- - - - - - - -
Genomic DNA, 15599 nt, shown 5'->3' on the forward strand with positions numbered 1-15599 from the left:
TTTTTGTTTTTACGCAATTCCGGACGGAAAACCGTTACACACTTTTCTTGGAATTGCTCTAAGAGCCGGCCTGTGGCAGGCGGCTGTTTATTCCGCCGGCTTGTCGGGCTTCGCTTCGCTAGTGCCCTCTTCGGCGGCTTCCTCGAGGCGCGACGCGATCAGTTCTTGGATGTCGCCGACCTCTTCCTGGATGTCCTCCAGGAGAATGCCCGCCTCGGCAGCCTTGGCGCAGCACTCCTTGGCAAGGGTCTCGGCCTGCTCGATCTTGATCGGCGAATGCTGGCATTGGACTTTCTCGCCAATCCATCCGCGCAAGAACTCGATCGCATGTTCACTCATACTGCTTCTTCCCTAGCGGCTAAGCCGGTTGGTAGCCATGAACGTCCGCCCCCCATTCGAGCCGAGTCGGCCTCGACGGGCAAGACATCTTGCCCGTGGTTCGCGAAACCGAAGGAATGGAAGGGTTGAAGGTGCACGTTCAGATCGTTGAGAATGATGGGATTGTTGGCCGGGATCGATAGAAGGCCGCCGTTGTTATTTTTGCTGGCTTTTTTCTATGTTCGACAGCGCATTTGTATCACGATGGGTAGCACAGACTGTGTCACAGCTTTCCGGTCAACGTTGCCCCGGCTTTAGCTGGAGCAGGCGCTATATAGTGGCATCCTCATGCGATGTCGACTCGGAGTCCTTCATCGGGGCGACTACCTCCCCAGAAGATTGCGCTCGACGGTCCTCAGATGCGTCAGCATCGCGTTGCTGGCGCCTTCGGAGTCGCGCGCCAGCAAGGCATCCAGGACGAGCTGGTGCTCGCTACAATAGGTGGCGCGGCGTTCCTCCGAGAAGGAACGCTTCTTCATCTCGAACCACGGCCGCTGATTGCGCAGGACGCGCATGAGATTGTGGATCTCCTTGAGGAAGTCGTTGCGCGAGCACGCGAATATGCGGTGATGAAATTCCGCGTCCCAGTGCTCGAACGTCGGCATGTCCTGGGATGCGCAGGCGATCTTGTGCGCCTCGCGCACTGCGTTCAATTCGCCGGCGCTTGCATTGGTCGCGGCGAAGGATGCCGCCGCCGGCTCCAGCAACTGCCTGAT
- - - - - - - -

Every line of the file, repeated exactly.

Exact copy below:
Genomic DNA, 15599 nt, shown 5'->3' on the forward strand with positions numbered 1-15599 from the left:
TTTTTGTTTTTACGCAATTCCGGACGGAAAACCGTTACACACTTTTCTTGGAATTGCTCTAAGAGCCGGCCTGTGGCAGGCGGCTGTTTATTCCGCCGGCTTGTCGGGCTTCGCTTCGCTAGTGCCCTCTTCGGCGGCTTCCTCGAGGCGCGACGCGATCAGTTCTTGGATGTCGCCGACCTCTTCCTGGATGTCCTCCAGGAGAATGCCCGCCTCGGCAGCCTTGGCGCAGCACTCCTTGGCAAGGGTCTCGGCCTGCTCGATCTTGATCGGCGAATGCTGGCATTGGACTTTCTCGCCAATCCATCCGCGCAAGAACTCGATCGCATGTTCACTCATACTGCTTCTTCCCTAGCGGCTAAGCCGGTTGGTAGCCATGAACGTCCGCCCCCCATTCGAGCCGAGTCGGCCTCGACGGGCAAGACATCTTGCCCGTGGTTCGCGAAACCGAAGGAATGGAAGGGTTGAAGGTGCACGTTCAGATCGTTGAGAATGATGGGATTGTTGGCCGGGATCGATAGAAGGCCGCCGTTGTTATTTTTGCTGGCTTTTTTCTATGTTCGACAGCGCATTTGTATCACGATGGGTAGCACAGACTGTGTCACAGCTTTCCGGTCAACGTTGCCCCGGCTTTAGCTGGAGCAGGCGCTATATAGTGGCATCCTCATGCGATGTCGACTCGGAGTCCTTCATCGGGGCGACTACCTCCCCAGAAGATTGCGCTCGACGGTCCTCAGATGCGTCAGCATCGCGTTGCTGGCGCCTTCGGAGTCGCGCGCCAGCAAGGCATCCAGGACGAGCTGGTGCTCGCTACAATAGGTGGCGCGGCGTTCCTCCGAGAAGGAACGCTTCTTCATCTCGAACCACGGCCGCTGATTGCGCAGGACGCGCATGAGATTGTGGATCTCCTTGAGGAAGTCGTTGCGCGAGCACGCGAATATGCGGTGATGAAATTCCGCGTCCCAGTGCTCGAACGTCGGCATGTCCTGGGATGCGCAGGCGATCTTGTGCGCCTCGCGCACTGCGTTCAATTCGCCGGCGCTTGCATTGGTCGCGGCGAAGGATGCCGCCGCCGGCTCCAGCAACTGCCTGAT